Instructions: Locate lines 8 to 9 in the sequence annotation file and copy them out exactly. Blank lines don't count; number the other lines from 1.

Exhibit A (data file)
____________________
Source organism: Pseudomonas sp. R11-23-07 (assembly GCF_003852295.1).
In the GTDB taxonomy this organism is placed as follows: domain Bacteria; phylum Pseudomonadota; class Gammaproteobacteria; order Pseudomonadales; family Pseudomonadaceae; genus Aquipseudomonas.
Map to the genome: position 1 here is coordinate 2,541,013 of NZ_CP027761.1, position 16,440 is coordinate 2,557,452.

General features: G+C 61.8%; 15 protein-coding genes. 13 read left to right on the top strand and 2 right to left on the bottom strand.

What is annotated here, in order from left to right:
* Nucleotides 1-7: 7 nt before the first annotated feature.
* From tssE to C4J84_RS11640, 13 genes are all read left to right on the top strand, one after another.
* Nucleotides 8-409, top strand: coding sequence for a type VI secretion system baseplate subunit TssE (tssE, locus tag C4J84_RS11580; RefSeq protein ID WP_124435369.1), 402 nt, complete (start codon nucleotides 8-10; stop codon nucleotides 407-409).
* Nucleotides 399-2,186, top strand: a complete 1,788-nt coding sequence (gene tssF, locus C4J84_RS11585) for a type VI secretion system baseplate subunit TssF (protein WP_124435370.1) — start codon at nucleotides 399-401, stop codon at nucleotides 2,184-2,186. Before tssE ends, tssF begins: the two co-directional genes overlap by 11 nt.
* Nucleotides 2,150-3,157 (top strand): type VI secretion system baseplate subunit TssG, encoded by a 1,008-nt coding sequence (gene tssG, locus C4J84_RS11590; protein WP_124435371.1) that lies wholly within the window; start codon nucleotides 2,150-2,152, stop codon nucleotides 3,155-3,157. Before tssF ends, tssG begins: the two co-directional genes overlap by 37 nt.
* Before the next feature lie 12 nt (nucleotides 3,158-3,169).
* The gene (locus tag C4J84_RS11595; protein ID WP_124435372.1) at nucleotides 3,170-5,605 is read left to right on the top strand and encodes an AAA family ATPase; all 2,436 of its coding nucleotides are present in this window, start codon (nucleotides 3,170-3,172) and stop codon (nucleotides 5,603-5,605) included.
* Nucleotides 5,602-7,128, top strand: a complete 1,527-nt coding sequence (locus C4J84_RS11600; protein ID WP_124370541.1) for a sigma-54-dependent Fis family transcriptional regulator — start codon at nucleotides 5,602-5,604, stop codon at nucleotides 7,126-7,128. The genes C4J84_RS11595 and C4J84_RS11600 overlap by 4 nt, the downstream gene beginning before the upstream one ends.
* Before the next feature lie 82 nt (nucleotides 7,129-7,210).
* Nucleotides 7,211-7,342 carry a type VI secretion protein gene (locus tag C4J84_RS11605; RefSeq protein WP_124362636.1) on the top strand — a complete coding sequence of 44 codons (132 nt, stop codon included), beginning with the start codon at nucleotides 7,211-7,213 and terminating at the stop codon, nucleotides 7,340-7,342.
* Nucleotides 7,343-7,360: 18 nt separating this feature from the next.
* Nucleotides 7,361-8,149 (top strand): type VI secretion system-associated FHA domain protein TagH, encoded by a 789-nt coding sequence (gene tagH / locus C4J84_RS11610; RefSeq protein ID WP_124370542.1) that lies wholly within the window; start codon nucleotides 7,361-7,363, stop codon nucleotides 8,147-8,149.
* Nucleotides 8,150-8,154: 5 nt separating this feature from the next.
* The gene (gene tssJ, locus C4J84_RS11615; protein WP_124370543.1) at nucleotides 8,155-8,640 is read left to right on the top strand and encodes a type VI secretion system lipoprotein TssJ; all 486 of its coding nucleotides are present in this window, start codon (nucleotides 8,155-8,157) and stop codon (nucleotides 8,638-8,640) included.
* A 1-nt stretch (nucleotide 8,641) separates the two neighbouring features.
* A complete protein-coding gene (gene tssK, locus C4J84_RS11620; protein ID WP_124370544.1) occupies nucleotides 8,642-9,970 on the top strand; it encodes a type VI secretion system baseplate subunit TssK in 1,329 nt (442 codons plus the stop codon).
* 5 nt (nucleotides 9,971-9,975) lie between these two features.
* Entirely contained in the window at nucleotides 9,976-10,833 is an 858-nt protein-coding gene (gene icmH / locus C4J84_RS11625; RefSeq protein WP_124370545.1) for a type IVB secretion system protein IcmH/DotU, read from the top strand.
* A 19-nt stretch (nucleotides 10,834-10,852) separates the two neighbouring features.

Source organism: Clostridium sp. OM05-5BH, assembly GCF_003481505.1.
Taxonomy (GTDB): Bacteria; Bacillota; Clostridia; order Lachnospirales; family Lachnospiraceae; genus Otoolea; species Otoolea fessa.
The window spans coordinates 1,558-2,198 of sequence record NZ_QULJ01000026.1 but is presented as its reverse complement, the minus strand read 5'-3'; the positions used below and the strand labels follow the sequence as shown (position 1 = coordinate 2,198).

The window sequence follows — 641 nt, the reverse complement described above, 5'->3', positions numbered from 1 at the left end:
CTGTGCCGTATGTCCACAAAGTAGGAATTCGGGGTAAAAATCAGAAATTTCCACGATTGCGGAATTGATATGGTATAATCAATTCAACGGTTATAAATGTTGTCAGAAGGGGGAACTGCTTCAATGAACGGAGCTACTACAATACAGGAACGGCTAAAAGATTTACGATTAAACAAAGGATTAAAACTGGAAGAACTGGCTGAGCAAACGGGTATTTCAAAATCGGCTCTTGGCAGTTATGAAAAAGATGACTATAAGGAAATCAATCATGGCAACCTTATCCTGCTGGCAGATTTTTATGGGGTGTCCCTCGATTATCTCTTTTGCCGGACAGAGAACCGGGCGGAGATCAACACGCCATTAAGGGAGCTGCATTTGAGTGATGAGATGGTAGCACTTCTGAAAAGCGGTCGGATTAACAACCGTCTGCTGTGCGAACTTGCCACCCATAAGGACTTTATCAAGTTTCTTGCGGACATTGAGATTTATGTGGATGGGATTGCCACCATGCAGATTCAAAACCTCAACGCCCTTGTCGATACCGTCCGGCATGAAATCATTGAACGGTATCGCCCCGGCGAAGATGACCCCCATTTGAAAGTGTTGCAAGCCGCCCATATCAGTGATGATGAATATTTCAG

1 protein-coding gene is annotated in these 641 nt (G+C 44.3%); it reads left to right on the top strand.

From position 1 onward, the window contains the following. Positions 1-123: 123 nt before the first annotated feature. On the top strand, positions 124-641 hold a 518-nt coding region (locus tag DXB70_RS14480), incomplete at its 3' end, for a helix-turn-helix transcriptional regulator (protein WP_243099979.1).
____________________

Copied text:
* Nucleotides 8-409, top strand: coding sequence for a type VI secretion system baseplate subunit TssE (tssE, locus tag C4J84_RS11580; RefSeq protein ID WP_124435369.1), 402 nt, complete (start codon nucleotides 8-10; stop codon nucleotides 407-409).
* Nucleotides 399-2,186, top strand: a complete 1,788-nt coding sequence (gene tssF, locus C4J84_RS11585) for a type VI secretion system baseplate subunit TssF (protein WP_124435370.1) — start codon at nucleotides 399-401, stop codon at nucleotides 2,184-2,186. Before tssE ends, tssF begins: the two co-directional genes overlap by 11 nt.